When algorithms are used in areas where major power imbalances exist, the risk of unjust decisions and discrimination is particularly high – be it power imbalances between applicants and companies, employees and employers, suspects and police, refugees and border control authorities, welfare recipients and public authorities, pupils and teachers, or individual users and social media platforms. In such constellations, there is one side that is dependent on the decisions of the other side. If the more powerful side makes decisions automatically, those affected are usually unaware of this. They are at the mercy of such decisions and can hardly defend themselves against them due to the power imbalance.

Algorithmic discrimination case studies: Child benefits, employment, risk scores, criminal prosecution

Even states use algorithmic systems that can discriminate against people. In the Netherlands, it came to light in 2019 that Dutch tax authorities had used a self-learning algorithm to create risk profiles in order to detect child benefit fraud. A mere suspicion based on the system’s risk indicators was enough for the authorities to penalize families for fraud. Tens of thousands of families – often with a low income or members of “ethnic minorities” with dual citizenship – had to pay back child benefit supplements they had received over the years. This caused them to get into debt. A majority of these families even became impoverished. As a result, more than one thousand children had to be placed in foster care. The Dutch Data Protection Authority later came to the conclusion that the processing of the data by the system was discriminatory.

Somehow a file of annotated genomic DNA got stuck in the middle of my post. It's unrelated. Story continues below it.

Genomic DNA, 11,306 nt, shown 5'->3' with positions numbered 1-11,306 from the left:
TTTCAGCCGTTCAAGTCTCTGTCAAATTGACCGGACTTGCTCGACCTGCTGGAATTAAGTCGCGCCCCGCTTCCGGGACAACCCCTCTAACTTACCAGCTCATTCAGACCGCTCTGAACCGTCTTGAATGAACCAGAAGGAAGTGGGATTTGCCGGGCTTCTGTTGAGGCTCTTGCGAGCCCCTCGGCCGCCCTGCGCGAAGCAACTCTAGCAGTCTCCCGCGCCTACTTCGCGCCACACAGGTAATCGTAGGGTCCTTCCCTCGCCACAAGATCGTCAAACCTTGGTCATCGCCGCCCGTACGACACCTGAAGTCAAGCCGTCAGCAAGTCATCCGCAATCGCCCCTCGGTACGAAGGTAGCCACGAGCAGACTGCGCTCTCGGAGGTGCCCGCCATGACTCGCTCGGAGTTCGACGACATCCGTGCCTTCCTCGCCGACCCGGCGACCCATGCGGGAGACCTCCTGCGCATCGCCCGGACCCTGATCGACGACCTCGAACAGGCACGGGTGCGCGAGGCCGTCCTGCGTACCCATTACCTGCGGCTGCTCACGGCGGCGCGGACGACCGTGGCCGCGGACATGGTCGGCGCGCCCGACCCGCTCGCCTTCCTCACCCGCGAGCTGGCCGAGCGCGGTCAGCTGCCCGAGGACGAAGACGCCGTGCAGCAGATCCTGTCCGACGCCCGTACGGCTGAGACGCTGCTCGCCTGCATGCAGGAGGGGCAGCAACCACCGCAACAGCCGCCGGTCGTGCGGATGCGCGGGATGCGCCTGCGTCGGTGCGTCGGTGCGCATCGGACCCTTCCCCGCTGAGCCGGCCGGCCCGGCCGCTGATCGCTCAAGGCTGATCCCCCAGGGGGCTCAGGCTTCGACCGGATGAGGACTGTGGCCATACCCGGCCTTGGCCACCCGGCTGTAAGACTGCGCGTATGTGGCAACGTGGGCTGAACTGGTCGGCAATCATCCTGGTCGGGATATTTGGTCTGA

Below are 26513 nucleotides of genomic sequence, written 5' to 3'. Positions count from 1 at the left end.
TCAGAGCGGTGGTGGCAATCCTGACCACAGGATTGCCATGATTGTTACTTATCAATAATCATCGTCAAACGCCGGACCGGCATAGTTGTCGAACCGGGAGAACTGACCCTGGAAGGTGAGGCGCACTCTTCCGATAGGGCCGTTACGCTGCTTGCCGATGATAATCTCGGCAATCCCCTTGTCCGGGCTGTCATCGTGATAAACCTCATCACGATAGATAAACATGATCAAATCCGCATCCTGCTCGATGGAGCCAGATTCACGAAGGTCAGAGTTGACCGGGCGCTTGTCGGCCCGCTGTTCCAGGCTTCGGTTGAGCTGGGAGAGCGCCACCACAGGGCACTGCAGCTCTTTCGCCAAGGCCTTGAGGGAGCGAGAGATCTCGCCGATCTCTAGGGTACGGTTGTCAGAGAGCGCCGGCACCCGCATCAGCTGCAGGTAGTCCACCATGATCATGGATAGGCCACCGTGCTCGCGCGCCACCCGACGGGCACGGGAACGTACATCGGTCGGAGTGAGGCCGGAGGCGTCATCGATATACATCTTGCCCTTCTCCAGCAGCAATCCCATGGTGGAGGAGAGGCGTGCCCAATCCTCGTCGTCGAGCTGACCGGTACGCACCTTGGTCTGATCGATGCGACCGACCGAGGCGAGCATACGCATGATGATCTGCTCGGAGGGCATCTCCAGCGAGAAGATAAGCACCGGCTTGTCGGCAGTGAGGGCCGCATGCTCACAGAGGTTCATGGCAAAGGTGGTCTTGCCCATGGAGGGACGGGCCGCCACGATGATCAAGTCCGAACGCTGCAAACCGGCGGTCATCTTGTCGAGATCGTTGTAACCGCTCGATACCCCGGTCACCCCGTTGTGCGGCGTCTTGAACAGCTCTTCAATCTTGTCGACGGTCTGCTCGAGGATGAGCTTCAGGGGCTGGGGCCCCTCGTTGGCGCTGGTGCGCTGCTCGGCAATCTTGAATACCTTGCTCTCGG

Algorithmic discrimination at the workplace can start with job advertisements. Research by AlgorithmWatch proves that gender stereotypes determine how Facebook displayed job ads: Ads for truck drivers were displayed much more frequently to men, ads for childcare workers much more frequently to women. Algorithms also sort and select CVs or give instructions to employees. When the algorithm becomes the “boss,” decisions about promotions or layoffs can become dubious. A general lack of transparency is a breeding ground for discriminatory decisions.